Parties to Merge in New Political Framework

Parties to Merge in New Political Framework

Wednesday, 26 September, 2007
If a new constitution is approved by referendum in Kyrgyzstan next month, the resulting changes to the electoral system are likely to prompt political parties of all stripes to merge so as to have a stronger presence in elections, say NBCentralAsia analysts.

In an annual address to the nation on September 19, President Bakiev announced that a referendum will be held on a new constitution on October 21, and he put forward a new version for consideration.

The move follows a September 14 ruling by Kyrgyzstan’s Constitutional Court that the latest version of the constitution, dating from December 2006, and also its immediate predecessor adopted the previous month, were both null and void. Kyrgyzstan therefore reverts – for the time being – to the constitution of 2003.

If Bakiev’s draft document is approved by the referendum, the current parliament, elected in early 2005, could be dissolved by the end of the year to make way for a new one.

In his speech, President Bakiev also said he was setting up his own political party, which he described as “a party of creation, a party of responsibility, a party of action”.

The proposed constitution draft retains a major change from the November and December 2006 documents, increasing the number of seats in parliament from 75 to 90. However, whereas those version introduced the concept of proportional representation, rather than the old first-past-the-post system, for just half the seats, the latest draft would see all seats filled by the new method, which uses party lists.

If one political party wins over half of the 90 seats, it can name a prime minister and a cabinet, with approval from the president.

Bakiev's draft says the president appoints a prime minister nominated by parliament. The prime minister then comes up with a cabinet which the president again approves. The president has the right to sack the prime minister and cabinet without consulting the legislature.

Keneshbek Duishebaev, the chairman of the Akiykat opposition party, is among the many observers who predicts that political parties – both pro-government and opposition - will react to the constitutional changes by joining forces to form bigger, more powerful parties, which will do better under proportional representation.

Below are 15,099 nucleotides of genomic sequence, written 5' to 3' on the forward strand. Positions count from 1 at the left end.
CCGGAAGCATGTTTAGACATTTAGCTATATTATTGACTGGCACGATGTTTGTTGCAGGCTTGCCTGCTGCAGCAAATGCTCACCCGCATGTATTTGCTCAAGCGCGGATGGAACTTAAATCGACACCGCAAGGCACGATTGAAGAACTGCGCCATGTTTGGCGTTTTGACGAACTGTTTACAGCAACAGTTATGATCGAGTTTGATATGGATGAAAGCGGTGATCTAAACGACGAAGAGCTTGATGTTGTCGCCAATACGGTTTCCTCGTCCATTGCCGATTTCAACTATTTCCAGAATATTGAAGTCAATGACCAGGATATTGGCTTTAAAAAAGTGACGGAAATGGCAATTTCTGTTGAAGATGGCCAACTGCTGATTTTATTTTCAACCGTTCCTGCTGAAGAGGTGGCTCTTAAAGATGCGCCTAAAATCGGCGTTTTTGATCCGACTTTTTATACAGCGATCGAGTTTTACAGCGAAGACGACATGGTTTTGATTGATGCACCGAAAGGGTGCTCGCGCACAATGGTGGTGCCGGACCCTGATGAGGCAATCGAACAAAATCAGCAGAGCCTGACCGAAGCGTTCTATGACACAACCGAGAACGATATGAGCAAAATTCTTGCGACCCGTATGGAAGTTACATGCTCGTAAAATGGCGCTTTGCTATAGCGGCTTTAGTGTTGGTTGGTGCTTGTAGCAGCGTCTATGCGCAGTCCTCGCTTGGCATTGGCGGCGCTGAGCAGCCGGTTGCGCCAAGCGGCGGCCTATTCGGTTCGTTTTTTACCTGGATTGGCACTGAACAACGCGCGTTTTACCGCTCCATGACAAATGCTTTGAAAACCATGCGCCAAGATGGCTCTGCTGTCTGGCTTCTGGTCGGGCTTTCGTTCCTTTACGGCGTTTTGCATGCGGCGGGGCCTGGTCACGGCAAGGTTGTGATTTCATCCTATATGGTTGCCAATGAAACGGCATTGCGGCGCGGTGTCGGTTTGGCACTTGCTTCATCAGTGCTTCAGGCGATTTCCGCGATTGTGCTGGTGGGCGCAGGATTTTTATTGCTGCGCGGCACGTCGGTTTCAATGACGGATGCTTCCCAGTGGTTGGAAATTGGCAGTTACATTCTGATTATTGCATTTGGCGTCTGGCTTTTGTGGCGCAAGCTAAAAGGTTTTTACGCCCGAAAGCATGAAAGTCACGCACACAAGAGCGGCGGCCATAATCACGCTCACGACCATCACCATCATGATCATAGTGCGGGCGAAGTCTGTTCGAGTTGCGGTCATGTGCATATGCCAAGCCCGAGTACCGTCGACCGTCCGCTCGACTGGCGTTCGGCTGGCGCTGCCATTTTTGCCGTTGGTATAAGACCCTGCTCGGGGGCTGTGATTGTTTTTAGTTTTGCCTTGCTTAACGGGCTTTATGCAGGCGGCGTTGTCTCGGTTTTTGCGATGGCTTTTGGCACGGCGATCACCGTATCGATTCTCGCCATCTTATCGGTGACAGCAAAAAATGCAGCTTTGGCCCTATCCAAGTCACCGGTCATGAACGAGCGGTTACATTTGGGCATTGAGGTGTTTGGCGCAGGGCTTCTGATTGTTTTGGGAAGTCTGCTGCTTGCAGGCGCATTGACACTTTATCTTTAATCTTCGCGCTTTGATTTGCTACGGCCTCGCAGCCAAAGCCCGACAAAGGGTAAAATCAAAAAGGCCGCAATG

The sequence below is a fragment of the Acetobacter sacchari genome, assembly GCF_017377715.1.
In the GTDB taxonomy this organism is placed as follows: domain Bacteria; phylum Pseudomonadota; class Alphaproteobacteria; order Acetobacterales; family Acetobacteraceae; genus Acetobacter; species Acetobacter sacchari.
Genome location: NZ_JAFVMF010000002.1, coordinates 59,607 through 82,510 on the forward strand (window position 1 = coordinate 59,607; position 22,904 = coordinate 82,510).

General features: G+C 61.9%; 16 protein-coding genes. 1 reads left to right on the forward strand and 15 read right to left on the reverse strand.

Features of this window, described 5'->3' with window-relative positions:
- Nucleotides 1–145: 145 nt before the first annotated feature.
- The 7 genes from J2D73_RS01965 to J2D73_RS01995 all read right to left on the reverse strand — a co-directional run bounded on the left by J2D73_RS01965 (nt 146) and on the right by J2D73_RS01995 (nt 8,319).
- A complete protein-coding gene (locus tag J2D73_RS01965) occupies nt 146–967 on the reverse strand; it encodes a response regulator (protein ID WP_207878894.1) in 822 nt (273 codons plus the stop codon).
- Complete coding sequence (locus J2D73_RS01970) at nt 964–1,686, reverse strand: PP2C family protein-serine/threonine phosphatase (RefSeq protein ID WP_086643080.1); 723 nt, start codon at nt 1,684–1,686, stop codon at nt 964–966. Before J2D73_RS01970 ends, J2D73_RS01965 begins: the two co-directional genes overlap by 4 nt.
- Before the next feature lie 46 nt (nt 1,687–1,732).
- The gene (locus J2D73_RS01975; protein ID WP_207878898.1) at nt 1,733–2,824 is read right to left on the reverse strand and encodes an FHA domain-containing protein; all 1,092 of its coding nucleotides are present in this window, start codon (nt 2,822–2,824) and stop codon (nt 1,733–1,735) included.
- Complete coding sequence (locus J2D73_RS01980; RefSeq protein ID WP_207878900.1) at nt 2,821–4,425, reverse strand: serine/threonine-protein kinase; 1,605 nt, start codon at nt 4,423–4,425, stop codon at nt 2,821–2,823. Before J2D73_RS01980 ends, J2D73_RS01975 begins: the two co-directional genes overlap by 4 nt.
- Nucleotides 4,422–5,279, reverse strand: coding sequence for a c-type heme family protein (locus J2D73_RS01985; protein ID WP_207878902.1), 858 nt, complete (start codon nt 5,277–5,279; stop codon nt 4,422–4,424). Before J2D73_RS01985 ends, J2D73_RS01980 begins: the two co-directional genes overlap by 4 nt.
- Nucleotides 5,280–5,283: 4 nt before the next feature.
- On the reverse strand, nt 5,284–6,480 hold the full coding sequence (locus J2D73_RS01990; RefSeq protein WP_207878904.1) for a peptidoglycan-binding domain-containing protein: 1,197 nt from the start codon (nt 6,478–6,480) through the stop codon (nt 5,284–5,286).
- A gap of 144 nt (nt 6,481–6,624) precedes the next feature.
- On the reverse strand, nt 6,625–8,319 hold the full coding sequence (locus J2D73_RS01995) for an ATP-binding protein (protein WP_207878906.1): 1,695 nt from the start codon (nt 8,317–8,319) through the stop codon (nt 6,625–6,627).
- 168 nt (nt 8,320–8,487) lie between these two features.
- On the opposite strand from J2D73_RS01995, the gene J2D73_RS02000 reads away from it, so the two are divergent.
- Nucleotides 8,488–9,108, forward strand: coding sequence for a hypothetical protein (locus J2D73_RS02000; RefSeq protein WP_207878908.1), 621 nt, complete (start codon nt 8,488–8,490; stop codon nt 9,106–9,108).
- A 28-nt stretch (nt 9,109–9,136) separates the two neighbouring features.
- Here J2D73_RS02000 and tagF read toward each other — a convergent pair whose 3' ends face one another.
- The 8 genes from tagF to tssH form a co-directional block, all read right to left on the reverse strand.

Political scientist Turat Akimov believes that the pro-government force will consist of Moya Strana (My Country), which led by the head of the presidential administration Medet Sadyrkulov; Novy Kyrgyzstan (New Kyrgyzstan), headed by presidential adviser Usen Sydykov; and the Social Democratic Party, which is led by Prime Minister Almaz Atambaev and Finance Minister Akylbek Japarov.

Akimov argues that such a pro-government alliance might dominate Kyrgyz politics, as has happened in Russia and Kazakstan.

Kazakstan’s parliament was dissolved in June, following constitutional amendments adopted in May that changed the electoral system to proportional representation for all seats. As a result, the large pro-presidential party, Nur Otan, swept the board in the August 18 election, winning 88 per cent of the vote and consequently every seat in the lower house of parliament.

However, political scientist Zayniddin Kurmanov does not think that Kyrgyz politics will go this way. He says the opposition and non-government groups play a greater role than they do in Kazakstan.

“A presidential party in Kyrgyzstan is going to win most of the seats, but not 90 per cent like in Kazakstan. Opposition parties will get 25 to 30 per cent of the vote.

Kubatbek Baibolov, who heads the Akshumkar opposition party, agrees that the situation in Kyrgyzstan is different. If the proposed constitution goes through and parliament is then dissolved, then the opposition’s success in an election will depend on whether it can get its act together.

“With the right strategy, the opposition could take at least 30 per cent of the seats in the Jogorku Kenesh [lower house of parliament]. This will depend on whether it can unite the protest vote.”

(NBCentralAsia draws comment and analysis from a broad range of political observers across the region)

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